probabilities-v2-mechanicsHaving already fallen foul of probabilities with the first version of the system I’ve made sure to do a bit of maths this time round and as is apparent from the figure the curves are much nicer this time. The difference though is that even with a low number of skills it’s still theoretically possible to achieve a high number of successes, even before accounting for the Premonition ability. There’s also the added bonus that with it being always being possible to succeed at hard tasks players will be encouraged to spend their premonitions more frequently.

With that major hurdle out of the way the second issue to resolve was that of the skill trees. In order to ensure a player always has something to roll each tree now starts as either MENTAL, PHYSICAL or SPECIALIST before breaking down into the specific skills. With those changes, plus some rewording of the skills themselves the game is pretty much ready for another playtest session which can be worked around the writing of character bio’s plus the rules pages.

Project Cassandra: The Questions

In writing Project Cassandra I’ve been heavily inspired by the rules and design philosophies of Lady Blackbird. One of the central tenets of that game is that the GM should be ‘listen and ask questions’ rather than planning everything out in advance. As each of the characters in Project Cassandra possess precognitive abilities the game provides an ideal mechanism to let not only the players define the events of the game but do so in a way that the characters are also aware of certain future events. The first piece of advice for the GM is therefore to start at the end, by defining the shared premonition (assassination of the President of the United States of America) that they are out to prevent. The game proper begins a few days after they have reported this premonition, as they awake to another premonition, that somebody is coming to silence them by burning down the unit.

Defining the end scene and the setting of the game as a whole is handled through a series of questions, at the moment I’m working with 6-8 being the right number. In preparation for the first playtest of the game I recently sat down with my players to run through the questions, the results of which are as follows:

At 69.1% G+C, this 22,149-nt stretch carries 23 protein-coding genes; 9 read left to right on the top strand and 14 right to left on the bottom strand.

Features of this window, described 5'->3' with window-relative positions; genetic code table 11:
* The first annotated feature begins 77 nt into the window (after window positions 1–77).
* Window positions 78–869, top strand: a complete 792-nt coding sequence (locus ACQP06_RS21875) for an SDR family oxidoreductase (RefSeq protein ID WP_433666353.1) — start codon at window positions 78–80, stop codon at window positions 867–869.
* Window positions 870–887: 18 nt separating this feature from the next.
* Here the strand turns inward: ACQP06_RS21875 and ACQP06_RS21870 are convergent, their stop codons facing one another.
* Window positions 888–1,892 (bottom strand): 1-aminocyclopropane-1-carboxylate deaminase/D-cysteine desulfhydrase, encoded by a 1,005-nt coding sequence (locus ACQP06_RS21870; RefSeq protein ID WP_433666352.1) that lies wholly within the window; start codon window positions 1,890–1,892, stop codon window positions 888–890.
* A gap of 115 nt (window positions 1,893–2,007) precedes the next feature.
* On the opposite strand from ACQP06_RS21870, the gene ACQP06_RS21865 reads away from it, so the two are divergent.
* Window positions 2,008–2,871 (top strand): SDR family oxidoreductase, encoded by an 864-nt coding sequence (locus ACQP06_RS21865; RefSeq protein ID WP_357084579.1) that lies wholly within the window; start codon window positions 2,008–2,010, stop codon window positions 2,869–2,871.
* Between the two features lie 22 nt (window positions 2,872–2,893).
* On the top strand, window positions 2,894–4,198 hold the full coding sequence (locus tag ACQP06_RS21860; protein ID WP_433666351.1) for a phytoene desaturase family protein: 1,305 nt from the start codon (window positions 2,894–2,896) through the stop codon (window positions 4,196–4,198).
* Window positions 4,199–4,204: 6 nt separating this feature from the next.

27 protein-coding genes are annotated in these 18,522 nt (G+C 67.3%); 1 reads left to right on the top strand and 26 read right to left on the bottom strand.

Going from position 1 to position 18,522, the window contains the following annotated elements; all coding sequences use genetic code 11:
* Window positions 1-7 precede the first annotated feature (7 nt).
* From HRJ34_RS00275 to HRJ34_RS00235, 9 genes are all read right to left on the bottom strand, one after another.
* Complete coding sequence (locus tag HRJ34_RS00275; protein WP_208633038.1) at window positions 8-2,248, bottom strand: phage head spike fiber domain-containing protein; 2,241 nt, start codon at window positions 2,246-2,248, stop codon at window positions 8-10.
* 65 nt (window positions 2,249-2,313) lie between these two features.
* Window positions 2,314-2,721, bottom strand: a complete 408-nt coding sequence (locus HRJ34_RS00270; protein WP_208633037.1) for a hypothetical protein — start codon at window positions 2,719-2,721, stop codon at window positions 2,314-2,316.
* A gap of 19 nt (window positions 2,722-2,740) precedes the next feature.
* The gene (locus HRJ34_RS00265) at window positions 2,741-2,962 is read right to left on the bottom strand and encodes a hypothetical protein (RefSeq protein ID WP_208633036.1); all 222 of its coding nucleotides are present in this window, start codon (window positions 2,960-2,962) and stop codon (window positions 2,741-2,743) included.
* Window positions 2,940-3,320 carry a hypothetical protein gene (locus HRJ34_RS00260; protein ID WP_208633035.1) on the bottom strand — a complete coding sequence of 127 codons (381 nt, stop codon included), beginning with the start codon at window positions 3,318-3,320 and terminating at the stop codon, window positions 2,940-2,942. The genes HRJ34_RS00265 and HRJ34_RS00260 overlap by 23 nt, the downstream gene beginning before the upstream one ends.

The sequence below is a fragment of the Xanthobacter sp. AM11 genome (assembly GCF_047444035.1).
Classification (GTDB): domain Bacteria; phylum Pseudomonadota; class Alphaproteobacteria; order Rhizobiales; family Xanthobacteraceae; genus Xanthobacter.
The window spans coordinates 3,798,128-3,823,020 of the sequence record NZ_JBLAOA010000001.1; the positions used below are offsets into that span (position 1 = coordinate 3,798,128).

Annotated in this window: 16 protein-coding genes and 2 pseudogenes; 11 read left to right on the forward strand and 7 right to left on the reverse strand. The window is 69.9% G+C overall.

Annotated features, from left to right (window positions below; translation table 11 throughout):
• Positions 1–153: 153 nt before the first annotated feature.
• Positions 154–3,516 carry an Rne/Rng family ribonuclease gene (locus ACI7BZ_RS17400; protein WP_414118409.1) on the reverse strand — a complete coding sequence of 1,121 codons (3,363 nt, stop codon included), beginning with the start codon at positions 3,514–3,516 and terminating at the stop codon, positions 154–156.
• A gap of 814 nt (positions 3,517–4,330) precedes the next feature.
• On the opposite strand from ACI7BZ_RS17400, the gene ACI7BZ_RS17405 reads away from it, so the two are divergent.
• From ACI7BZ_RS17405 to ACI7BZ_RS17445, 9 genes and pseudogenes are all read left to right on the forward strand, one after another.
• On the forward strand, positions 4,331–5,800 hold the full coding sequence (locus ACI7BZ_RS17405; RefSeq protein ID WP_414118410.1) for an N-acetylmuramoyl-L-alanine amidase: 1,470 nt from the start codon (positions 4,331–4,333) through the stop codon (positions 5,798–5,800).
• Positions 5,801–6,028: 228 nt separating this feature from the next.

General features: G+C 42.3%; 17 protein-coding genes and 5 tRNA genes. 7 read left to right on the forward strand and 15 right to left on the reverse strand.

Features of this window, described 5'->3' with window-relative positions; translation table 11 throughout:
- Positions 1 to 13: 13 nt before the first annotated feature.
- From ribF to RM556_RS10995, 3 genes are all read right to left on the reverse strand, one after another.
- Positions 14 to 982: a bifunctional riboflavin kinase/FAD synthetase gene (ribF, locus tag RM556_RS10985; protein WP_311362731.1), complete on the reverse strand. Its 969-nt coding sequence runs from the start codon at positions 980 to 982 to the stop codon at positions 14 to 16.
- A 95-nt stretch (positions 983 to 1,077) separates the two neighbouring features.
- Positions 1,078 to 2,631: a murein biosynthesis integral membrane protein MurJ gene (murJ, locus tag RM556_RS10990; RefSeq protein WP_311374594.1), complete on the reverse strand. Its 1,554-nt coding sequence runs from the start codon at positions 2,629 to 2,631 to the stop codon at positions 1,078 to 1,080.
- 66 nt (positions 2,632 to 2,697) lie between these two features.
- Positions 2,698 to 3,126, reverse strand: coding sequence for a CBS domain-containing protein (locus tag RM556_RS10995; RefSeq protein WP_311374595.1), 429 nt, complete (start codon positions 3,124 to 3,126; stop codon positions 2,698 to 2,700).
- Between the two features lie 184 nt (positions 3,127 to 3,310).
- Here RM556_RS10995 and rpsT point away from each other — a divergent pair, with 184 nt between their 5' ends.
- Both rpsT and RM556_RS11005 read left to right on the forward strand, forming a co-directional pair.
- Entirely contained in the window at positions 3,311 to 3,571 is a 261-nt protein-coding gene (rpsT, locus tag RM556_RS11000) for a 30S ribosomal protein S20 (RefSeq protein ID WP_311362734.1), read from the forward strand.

1. What era are we playing in?
    Early 1980’s.
  2. How will the President by killed?
    At close range, approach by the assassin, possibly using a small calibre silenced weapon.
  3. Where will the assassination attempt occur?
    At a public event, possibly a campaign rally as it’s an election year.
  4. Are the Russian’s really involved or are they just scapegoats?
    Scapegoats, being used in order to keep the cold war from fizzling out.
  5. Who betrayed you? (Referring here to who saw the report of their initial premonition and has decided to burn down the unit)
    A prior candidate who believes the premonitions are all lies being used to justify arresting / killing people who haven’t yet committed any crimes.
  6. Where will they catch up to you? (With they not being defined and could be the prior candidate, the secret service, the conspirators etc)
    At a truckstop diner with roller-skating waitresses.
  7. What are the consequences?
    Political opponents gets into power, uses the assassination as a reason to declare martial law, the cold war goes hot.
  8. Who is the President?
    Thomas J. Whitmore from Independence Day (and still played by Bill Pullman). Reimagined as a former Air Force pilot who served in Vietnam.

Through these questions the players have defined quite a large chunk of not only the final scenes (the assassination) but the rest of the game as the characters try to work out what is going on and how to stop it. As the GM the answers to these questions have already provided me a firm idea of what the players want to see while also forming a jumping point for the rest of the game. Why, for example, are the characters spending time at a diner? How does the assassin get close to the President? If the Russians are just scapegoats does that mean evidence has been planted to frame them?

Project Cassandra: Veteran Sarsin

sarsinSo progress continues on Project Cassandra, to the point that I’ve now got the basic rules pinned down and thus have been able to put together a draft of one of the five characters that I’m planing. Working on this has really made me appreciate the elegance of the Lady Blackbird characters, which manage to get both character stats and a rules summary on a single page. While I doubt I’ll manage to get it down that far due to the skill trees the layout definitely needs work.

Oh and obviously playtesting, which will require the rest of the characters.

Lady Blackbird: A Dark Future

The system underlying Lady Blackbird is quick to learn and surprisingly robust. Some settings and genres however require a few tweaks however to make the game fit properly. This one is designed with the Warhammer 40,000 setting in mind, in particular that shown off in the Dark Heresy game where starting characters are low level initiates within the Inquisition. For me the 40K universe has always had two central themes, survival and corruption, which I’ve tried to emulate with these tweaks to the Lady Blackbird rules.

Rules changes

Keys – Renamed Temptations and are more focused on negative aspects of humanity in the 41st millennium.

Secrets – Secrets are either Corrupting or Pure. For the new members of the inquisition Corrupting is the default starting status, Pure secrets require buying with XP and a suitable series of events to explain their acquisition. Corrupting secrets increase the corruption level of an individual, Pure secrets reduce it.